- each direct base of has a copy assignment operator whose parameters are B or const B& or constvolatile B&;
- each non-static data member of of class type or array of class type has a copy assignment operator whose parameters are M or const M& or constvolatile M&.
Otherwise the implicitly-declared copy assignment operator is declared as T& T::operator=(T&). (Note that due to these rules, the implicitly-declared copy assignment operator cannot bind to a volatile lvalue argument.)
A class can have multiple copy assignment operators, e.g. both T& T::operator=(const T&) and T& T::operator=(T). If some user-defined copy assignment operators are present, the user may still force the generation of the implicitly declared copy assignment operator with the keyword .(since C++11)
The implicitly-declared (or defaulted on its first declaration) copy assignment operator has an exception specification as described in dynamic exception specification(until C++17)exception specification(since C++17)
Because the copy assignment operator is always declared for any class, the base class assignment operator is always hidden. If a using-declaration is used to bring in the assignment operator from the base class, and its argument type could be the same as the argument type of the implicit assignment operator of the derived class, the using-declaration is also hidden by the implicit declaration.
Deleted implicitly-declared copy assignment operator
A implicitly-declared copy assignment operator for class is defined as deleted if any of the following is true:
- has a user-declared move constructor;
- has a user-declared move assignment operator.
Otherwise, it is defined as defaulted.
A defaulted copy assignment operator for class is defined as deleted if any of the following is true:
- has a non-static data member of non-class type (or array thereof) that is const;
- has a non-static data member of a reference type;
- has a non-static data member or a direct or virtual base class that cannot be copy-assigned (overload resolution for the copy assignment fails, or selects a deleted or inaccessible function);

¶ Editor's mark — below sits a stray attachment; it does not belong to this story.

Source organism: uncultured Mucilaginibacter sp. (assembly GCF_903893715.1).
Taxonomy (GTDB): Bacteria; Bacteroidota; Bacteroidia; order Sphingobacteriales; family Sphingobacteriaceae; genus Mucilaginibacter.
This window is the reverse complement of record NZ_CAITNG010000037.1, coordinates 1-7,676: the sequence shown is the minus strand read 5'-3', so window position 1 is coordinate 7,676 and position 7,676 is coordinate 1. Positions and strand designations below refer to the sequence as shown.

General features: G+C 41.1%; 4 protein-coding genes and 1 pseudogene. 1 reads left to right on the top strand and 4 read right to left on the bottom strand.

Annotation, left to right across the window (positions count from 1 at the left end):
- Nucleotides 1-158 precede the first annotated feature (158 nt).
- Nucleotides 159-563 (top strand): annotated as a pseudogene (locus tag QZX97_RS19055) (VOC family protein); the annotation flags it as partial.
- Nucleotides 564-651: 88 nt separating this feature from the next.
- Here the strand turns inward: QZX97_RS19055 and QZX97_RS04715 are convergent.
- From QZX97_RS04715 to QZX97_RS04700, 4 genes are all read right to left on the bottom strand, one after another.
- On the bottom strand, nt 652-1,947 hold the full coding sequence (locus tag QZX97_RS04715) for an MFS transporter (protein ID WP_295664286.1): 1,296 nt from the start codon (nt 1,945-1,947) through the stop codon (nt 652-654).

- is a union-like class, and has a variant member whose corresponding assignment operator is non-trivial.
Trivial copy assignment operator
The copy assignment operator for class is trivial if all of the following is true:
- it is not user-provided (meaning, it is implicitly-defined or defaulted) , , and if it is defaulted, its signature is the same as implicitly-defined(until C++14);
- has no virtual member functions;
- has no virtual base classes;
- the copy assignment operator selected for every direct base of is trivial;
- the copy assignment operator selected for every non-static class type (or array of class type) member of is trivial;
A trivial copy assignment operator makes a copy of the object representation as if by std::memmove. All data types compatible with the C language (POD types) are trivially copy-assignable.
Implicitly-defined copy assignment operator
If the implicitly-declared copy assignment operator is neither deleted nor trivial, it is defined (that is, a function body is generated and compiled) by the compiler if odr-used. For union types, the implicitly-defined copy assignment copies the object representation (as by std::memmove). For non-union class types (class and struct), the operator performs member-wise copy assignment of the object's bases and non-static members, in their initialization order, using built-in assignment for the scalars and copy assignment operator for class types.
The generation of the implicitly-defined copy assignment operator is deprecated(since C++11) if has a user-declared destructor or user-declared copy constructor.
If both copy and move assignment operators are provided, overload resolution selects the move assignment if the argument is an rvalue (either a prvalue such as a nameless temporary or an xvalue such as the result of std::move), and selects the copy assignment if the argument is an lvalue (named object or a function/operator returning lvalue reference). If only the copy assignment is provided, all argument categories select it (as long as it takes its argument by value or as reference to const, since rvalues can bind to const references), which makes copy assignment the fallback for move assignment, when move is unavailable.
It is unspecified whether virtual base class subobjects that are accessible through more than one path in the inheritance lattice, are assigned more than once by the implicitly-defined copy assignment operator (same applies to move assignment).
See assignment operator overloading for additional detail on the expected behavior of a user-defined copy-assignment operator.
Run this code
The following behavior-changing defect reports were applied retroactively to previously published C++ standards.
|DR||Applied to||Behavior as published||Correct behavior|
|CWG 2171||C++14||operator=(X&)=default was non-trivial||made trivial|